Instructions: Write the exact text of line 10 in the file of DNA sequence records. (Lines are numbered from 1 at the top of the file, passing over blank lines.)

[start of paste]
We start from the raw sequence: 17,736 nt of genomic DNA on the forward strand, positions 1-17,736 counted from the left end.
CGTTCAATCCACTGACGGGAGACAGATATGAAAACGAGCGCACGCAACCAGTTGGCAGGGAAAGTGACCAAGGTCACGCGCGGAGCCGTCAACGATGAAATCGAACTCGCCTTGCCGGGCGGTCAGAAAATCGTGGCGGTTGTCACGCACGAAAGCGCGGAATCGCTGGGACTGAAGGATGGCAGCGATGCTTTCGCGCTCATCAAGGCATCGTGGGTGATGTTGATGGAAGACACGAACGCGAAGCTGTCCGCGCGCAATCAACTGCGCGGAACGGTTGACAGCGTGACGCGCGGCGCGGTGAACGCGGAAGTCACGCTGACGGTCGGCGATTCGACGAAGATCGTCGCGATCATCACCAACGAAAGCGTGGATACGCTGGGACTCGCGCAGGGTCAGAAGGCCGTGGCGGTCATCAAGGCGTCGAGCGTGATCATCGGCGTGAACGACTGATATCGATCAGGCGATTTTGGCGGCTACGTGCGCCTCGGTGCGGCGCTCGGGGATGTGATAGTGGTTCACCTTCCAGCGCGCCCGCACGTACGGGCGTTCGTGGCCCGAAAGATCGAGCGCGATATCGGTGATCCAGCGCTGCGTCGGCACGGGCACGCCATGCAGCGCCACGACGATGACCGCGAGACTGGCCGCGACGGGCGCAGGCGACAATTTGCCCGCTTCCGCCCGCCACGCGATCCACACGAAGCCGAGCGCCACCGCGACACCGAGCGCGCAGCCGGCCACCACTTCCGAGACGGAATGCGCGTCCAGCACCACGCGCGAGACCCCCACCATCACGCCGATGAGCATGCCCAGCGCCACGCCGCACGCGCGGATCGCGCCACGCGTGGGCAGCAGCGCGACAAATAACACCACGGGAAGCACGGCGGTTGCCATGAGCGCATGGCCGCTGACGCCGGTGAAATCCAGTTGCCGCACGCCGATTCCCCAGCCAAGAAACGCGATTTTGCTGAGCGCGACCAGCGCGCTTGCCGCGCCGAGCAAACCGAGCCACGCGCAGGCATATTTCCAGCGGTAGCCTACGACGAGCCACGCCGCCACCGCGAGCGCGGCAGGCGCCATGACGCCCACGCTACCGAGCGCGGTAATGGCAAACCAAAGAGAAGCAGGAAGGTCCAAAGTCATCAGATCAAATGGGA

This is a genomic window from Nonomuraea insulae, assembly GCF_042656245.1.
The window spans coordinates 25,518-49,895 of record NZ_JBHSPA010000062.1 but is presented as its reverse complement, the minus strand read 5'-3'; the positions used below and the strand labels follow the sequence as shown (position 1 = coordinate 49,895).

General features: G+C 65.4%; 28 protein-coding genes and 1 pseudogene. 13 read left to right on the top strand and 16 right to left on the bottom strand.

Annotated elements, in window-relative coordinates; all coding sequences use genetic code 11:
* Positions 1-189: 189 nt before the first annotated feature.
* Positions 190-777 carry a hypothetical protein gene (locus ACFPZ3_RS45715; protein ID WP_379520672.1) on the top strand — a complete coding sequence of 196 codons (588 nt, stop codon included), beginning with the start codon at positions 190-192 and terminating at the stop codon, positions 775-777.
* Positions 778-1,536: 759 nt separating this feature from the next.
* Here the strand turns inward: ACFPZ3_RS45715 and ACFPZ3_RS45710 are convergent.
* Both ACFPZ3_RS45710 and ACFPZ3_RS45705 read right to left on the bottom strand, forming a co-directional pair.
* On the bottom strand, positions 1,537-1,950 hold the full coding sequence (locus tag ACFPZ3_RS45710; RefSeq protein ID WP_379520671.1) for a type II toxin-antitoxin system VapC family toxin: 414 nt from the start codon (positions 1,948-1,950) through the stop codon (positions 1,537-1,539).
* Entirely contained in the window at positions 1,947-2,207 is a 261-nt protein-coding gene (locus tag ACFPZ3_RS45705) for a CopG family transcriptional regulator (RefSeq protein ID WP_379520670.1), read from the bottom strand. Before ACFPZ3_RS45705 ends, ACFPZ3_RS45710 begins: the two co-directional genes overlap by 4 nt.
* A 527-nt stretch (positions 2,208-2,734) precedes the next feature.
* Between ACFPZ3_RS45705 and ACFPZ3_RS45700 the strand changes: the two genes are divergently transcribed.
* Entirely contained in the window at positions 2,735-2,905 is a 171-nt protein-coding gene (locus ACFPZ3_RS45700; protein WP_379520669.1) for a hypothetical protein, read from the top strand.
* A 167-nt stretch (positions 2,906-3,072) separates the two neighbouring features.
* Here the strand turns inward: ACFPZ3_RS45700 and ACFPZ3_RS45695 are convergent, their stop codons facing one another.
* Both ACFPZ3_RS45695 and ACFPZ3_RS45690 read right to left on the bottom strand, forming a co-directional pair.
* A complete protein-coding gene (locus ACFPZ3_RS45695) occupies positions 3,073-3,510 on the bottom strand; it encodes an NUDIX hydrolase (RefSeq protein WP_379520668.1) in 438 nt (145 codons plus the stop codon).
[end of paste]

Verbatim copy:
* Here the strand turns inward: ACFPZ3_RS45715 and ACFPZ3_RS45710 are convergent.